Michigan man imprisoned for 32 years is freed after DNA evidence exonerated him of murder

    Gilbert Lee Poole Jr. | Department of Corrections photo

    A Michigan man who spent nearly 32 years in prison for murder was released this week after DNA evidence ruled him out as the killer.

    Gilbert Lee Poole Jr. was sentenced to life in prison in 1989 for the murder of Robert Mejia, who was stabbed to death after leaving a bar in Pontiac.

    Attorney General Dana Nessel | Susan J. Demas

    At the request of Michigan Attorney General Dana Nessel’s office, Oakland County Circuit Judge Rae Lee Chabot vacated the 56-year-old’s sentence after DNA testing showed blood found at the scene of the murder did not belong to Poole or the victim.

    It was one of the first exonerations prompted by Nessel’s Conviction Integrity Unit (CIU), which she created in 2019 to investigate credible claims of innocence. The Western Michigan University-Cooley Law School Innocence Project, which was involved in the case for more than a decade, urged the CIU to examine the case after securing DNA testing of evidence.

    “This case serves as an example of the important work being done by our Conviction Integrity Unit,” Nessel said in a statement. “When we established this team in 2019, we made a commitment to ensuring those convicted of state crimes are in fact guilty while also providing justice to those wrongfully imprisoned. I appreciate the tireless work the unit put in alongside the WMU-Cooley Innocence Project to reach this outcome for Mr. Poole.”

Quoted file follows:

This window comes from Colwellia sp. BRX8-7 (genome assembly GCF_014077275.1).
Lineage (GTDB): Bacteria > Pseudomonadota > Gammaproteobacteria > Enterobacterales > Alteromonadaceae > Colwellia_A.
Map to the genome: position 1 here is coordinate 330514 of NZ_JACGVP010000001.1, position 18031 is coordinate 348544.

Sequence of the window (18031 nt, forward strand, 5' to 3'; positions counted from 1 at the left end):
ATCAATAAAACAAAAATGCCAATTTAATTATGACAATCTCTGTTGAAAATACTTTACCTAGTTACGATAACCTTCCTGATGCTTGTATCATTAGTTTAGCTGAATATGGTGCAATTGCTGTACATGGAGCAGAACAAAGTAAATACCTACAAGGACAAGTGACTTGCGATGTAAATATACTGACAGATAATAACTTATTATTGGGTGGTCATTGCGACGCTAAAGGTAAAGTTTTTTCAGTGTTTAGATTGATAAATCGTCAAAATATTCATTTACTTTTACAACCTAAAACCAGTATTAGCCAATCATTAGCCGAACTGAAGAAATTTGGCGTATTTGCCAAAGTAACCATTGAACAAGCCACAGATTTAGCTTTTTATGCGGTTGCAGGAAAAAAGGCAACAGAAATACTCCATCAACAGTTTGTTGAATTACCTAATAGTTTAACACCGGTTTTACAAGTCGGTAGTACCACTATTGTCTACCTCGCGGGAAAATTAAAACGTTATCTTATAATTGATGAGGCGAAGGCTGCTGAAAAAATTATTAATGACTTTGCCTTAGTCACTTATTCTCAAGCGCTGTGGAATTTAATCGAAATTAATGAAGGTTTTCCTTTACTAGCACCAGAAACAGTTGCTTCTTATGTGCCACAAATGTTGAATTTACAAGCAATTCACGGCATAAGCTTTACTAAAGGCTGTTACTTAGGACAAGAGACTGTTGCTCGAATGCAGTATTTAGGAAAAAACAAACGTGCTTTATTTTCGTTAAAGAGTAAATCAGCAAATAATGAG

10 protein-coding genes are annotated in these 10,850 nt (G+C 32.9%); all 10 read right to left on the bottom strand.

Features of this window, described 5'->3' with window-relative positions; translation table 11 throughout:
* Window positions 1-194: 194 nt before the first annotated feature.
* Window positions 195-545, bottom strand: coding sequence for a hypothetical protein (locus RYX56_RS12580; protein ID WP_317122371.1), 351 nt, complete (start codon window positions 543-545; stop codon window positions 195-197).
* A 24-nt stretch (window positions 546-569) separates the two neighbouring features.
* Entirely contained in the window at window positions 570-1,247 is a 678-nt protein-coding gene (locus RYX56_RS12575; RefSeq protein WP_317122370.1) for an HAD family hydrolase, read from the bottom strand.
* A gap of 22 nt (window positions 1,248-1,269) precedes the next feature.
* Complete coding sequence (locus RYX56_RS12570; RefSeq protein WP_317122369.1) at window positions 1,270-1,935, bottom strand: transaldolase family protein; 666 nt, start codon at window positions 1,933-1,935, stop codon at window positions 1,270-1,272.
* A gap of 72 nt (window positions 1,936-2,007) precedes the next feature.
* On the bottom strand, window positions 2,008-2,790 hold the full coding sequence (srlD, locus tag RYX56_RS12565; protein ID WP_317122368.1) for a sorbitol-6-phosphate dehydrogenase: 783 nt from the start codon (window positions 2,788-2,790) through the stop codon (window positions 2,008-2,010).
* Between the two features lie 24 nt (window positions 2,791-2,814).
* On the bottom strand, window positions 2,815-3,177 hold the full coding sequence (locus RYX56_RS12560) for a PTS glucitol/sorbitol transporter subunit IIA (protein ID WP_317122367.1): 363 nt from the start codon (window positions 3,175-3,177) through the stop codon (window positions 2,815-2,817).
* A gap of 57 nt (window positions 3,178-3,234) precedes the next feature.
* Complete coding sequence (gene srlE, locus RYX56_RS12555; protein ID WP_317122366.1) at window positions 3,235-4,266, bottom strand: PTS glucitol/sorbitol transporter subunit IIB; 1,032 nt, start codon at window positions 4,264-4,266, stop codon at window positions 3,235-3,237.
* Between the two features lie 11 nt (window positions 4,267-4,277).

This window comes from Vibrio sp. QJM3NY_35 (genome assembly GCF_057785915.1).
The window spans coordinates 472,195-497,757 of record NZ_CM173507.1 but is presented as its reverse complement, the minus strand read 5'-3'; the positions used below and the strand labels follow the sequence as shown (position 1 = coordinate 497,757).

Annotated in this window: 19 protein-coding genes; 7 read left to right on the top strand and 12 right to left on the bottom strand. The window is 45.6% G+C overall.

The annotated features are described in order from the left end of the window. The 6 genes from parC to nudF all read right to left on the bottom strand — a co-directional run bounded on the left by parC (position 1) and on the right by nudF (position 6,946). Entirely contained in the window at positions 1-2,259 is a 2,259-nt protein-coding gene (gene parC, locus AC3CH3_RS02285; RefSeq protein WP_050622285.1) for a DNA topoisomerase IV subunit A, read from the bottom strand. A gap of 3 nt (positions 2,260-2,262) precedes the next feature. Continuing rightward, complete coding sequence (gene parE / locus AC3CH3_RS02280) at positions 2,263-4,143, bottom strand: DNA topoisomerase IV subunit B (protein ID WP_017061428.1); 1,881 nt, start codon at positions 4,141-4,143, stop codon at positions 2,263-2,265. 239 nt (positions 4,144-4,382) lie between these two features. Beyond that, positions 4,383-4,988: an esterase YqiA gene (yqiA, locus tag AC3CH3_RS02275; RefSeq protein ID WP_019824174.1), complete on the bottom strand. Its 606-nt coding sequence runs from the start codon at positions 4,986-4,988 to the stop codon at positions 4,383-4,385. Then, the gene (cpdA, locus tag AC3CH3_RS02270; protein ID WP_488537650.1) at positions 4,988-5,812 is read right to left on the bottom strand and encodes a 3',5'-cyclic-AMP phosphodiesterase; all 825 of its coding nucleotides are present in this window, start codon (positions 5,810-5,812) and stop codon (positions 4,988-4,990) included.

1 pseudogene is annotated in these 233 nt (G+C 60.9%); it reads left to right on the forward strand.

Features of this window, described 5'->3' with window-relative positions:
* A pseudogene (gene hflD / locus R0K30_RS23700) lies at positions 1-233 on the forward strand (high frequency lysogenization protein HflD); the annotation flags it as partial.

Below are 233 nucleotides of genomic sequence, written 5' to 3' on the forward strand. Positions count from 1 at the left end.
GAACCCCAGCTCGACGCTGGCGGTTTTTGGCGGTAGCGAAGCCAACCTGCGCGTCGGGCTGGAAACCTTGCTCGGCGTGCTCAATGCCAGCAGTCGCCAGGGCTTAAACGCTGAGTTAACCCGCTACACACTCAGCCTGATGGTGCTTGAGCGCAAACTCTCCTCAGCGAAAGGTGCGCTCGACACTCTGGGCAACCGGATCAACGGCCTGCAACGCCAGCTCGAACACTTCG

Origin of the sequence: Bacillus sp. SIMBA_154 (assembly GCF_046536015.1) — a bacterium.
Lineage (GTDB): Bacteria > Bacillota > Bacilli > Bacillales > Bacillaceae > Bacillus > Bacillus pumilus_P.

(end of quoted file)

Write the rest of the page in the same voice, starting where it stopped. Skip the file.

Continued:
Poole’s conviction was largely based on bite mark analysis, which has since been deemed unreliable. At the trial, a forensic evidence expert testified that Poole’s teeth matched the bite mark found on the victim’s body.

    “Mr. Poole’s conviction was based on unreliable evidence, including bite mark comparison which is not based in science,” Innocence Project attorney Marla Mitchell-Cichon said. “I commend the Michigan Attorney General and her establishment of a conviction integrity unit that will investigate claims of innocence and uncover the truth.”

    In 2019, the AG’s office and Innocence Project received more than $1 million in federal grants to review 600 claims of innocence. So far, the CIU has received more than 1,300 requests for assistance.

    This story was originally published in the Detroit Metro Times and can be read here. Subscribe to their newsletters, and follow them on Google NewsApple NewsTwitterFacebookInstagram, or Reddit.

    Steve Neavling
    Steve Neavling is an award-winning investigative journalist with the Detroit Metro Times. He operated Motor City Muckraker, an online news site devoted to exposing abuses of power and holding public officials accountable. Neavling also hosted Muckraker Report on 910AM from September 2017 to July 2018. Before launching Motor City Muckraker, Neavling was a five-year veteran of the Detroit Free Press, covering Detroit’s city hall.